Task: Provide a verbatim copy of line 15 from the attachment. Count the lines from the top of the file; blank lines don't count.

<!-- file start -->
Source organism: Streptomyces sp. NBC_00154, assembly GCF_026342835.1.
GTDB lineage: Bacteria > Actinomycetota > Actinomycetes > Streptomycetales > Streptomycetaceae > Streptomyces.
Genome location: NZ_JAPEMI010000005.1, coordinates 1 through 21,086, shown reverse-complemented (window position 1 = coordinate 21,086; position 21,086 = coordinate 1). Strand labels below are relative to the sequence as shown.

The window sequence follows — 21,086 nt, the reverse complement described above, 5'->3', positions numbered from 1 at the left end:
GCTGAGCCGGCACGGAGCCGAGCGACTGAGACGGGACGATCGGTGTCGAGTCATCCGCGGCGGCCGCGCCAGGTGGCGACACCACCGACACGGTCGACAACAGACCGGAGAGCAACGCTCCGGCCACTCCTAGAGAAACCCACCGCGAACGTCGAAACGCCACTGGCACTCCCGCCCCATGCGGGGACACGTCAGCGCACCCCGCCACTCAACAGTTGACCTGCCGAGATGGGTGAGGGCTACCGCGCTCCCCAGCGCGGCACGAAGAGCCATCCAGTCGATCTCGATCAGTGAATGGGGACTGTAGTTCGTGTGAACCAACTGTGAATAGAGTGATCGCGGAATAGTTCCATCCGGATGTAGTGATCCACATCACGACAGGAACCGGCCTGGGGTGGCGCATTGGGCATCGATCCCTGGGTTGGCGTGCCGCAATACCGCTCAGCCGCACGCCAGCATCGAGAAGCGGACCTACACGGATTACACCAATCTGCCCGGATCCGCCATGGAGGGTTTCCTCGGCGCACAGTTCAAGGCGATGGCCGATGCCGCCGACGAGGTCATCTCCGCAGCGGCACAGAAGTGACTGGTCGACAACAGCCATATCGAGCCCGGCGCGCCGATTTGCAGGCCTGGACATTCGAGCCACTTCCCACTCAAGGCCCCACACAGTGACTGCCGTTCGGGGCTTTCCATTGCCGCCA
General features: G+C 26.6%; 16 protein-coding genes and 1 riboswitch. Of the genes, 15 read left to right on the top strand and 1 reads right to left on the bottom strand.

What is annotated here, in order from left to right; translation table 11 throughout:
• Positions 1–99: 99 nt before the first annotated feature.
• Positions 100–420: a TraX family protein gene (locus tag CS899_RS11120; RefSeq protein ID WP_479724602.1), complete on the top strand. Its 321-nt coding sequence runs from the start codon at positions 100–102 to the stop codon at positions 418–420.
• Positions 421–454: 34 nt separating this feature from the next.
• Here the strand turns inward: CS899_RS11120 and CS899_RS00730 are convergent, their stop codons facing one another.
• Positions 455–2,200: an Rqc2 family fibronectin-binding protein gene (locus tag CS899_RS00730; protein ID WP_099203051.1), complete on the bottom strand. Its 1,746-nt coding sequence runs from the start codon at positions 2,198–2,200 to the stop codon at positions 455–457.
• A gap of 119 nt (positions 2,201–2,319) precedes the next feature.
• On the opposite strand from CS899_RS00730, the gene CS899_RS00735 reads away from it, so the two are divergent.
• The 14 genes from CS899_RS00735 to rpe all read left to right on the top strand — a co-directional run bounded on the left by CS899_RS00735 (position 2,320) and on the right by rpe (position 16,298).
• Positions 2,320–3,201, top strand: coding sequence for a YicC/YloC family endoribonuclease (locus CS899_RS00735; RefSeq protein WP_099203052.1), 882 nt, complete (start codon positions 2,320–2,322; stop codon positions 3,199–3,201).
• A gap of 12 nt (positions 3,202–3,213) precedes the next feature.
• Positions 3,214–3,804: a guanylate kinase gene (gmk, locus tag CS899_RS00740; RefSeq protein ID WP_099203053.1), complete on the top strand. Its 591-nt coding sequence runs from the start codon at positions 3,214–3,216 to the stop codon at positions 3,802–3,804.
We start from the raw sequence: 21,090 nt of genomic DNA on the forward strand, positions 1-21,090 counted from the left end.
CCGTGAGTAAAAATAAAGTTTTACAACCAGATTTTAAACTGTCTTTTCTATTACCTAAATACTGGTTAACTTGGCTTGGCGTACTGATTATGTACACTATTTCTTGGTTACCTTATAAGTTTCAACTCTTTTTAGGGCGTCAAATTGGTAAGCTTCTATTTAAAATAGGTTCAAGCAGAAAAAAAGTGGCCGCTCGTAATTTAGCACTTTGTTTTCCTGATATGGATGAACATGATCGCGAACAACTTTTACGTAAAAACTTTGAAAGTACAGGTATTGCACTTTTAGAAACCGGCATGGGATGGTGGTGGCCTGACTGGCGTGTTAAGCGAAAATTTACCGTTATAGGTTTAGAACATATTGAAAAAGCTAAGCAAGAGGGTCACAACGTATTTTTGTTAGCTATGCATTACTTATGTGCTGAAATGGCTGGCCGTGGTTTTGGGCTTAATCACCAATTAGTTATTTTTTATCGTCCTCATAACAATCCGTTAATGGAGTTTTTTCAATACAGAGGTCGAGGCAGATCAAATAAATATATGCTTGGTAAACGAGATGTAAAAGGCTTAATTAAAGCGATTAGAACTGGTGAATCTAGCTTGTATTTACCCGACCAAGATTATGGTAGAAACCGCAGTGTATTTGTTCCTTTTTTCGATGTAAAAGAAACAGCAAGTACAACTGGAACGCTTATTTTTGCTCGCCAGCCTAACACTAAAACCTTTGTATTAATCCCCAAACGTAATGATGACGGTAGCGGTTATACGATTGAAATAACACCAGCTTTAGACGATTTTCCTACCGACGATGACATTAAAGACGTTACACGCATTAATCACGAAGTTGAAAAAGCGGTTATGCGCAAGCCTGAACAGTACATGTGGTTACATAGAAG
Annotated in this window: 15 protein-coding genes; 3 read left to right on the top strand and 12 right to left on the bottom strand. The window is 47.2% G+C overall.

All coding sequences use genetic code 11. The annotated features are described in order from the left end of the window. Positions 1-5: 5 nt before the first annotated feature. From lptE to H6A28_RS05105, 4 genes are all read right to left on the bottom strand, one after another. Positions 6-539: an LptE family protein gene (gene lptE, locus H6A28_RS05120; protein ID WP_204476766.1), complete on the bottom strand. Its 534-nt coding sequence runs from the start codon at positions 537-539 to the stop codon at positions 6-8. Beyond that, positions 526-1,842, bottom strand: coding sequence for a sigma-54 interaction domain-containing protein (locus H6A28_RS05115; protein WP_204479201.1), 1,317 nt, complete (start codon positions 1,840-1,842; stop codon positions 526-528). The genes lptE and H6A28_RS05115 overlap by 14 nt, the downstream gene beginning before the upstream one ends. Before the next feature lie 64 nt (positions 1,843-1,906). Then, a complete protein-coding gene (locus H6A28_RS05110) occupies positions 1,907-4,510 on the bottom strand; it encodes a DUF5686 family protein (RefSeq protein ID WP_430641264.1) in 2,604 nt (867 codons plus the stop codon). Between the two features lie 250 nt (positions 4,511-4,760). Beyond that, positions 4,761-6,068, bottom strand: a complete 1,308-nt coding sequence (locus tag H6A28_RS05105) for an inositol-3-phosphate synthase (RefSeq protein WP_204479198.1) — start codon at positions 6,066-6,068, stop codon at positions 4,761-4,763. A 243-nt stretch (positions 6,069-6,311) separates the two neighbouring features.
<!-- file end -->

• The 14 genes from CS899_RS00735 to rpe all read left to right on the top strand — a co-directional run bounded on the left by CS899_RS00735 (position 2,320) and on the right by rpe (position 16,298).